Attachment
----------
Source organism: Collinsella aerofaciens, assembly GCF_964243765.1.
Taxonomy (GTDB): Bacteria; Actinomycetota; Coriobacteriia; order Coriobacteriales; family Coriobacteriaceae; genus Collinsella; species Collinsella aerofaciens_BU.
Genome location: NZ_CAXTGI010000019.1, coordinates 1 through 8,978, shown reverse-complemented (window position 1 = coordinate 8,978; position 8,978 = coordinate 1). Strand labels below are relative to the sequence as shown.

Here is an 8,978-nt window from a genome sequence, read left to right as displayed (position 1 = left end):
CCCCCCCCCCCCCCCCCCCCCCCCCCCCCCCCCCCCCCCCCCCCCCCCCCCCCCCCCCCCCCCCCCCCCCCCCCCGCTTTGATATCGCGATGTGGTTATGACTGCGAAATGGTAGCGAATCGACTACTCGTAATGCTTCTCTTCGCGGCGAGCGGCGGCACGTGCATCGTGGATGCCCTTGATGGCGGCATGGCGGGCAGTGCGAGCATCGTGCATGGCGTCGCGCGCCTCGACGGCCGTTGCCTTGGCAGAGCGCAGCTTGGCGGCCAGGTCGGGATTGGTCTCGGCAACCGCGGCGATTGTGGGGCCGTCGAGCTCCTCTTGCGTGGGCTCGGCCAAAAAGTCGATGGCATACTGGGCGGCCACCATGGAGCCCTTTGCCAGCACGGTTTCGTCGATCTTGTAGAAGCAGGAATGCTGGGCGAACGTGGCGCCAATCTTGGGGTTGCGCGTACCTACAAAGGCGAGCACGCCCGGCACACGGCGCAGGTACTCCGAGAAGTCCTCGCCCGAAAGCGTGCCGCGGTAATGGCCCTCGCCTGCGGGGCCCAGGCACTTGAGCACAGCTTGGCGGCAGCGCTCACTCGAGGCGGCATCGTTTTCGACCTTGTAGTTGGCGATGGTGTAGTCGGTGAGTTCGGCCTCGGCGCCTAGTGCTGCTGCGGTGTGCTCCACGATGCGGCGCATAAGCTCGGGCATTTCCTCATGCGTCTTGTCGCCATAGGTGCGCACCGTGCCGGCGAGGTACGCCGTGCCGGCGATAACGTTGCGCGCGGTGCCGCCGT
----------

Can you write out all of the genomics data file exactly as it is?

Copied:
Source organism: Collinsella aerofaciens, assembly GCF_964243765.1.
Taxonomy (GTDB): Bacteria; Actinomycetota; Coriobacteriia; order Coriobacteriales; family Coriobacteriaceae; genus Collinsella; species Collinsella aerofaciens_BU.
Genome location: NZ_CAXTGI010000019.1, coordinates 1 through 8,978, shown reverse-complemented (window position 1 = coordinate 8,978; position 8,978 = coordinate 1). Strand labels below are relative to the sequence as shown.

Here is an 8,978-nt window from a genome sequence, read left to right as displayed (position 1 = left end):
CCCCCCCCCCCCCCCCCCCCCCCCCCCCCCCCCCCCCCCCCCCCCCCCCCCCCCCCCCCCCCCCCCCCCCCCCCCGCTTTGATATCGCGATGTGGTTATGACTGCGAAATGGTAGCGAATCGACTACTCGTAATGCTTCTCTTCGCGGCGAGCGGCGGCACGTGCATCGTGGATGCCCTTGATGGCGGCATGGCGGGCAGTGCGAGCATCGTGCATGGCGTCGCGCGCCTCGACGGCCGTTGCCTTGGCAGAGCGCAGCTTGGCGGCCAGGTCGGGATTGGTCTCGGCAACCGCGGCGATTGTGGGGCCGTCGAGCTCCTCTTGCGTGGGCTCGGCCAAAAAGTCGATGGCATACTGGGCGGCCACCATGGAGCCCTTTGCCAGCACGGTTTCGTCGATCTTGTAGAAGCAGGAATGCTGGGCGAACGTGGCGCCAATCTTGGGGTTGCGCGTACCTACAAAGGCGAGCACGCCCGGCACACGGCGCAGGTACTCCGAGAAGTCCTCGCCCGAAAGCGTGCCGCGGTAATGGCCCTCGCCTGCGGGGCCCAGGCACTTGAGCACAGCTTGGCGGCAGCGCTCACTCGAGGCGGCATCGTTTTCGACCTTGTAGTTGGCGATGGTGTAGTCGGTGAGTTCGGCCTCGGCGCCTAGTGCTGCTGCGGTGTGCTCCACGATGCGGCGCATAAGCTCGGGCATTTCCTCATGCGTCTTGTCGCCATAGGTGCGCACCGTGCCGGCGAGGTACGCCGTGCCGGCGATAACGTTGCGCGCGGTGCCGCCGT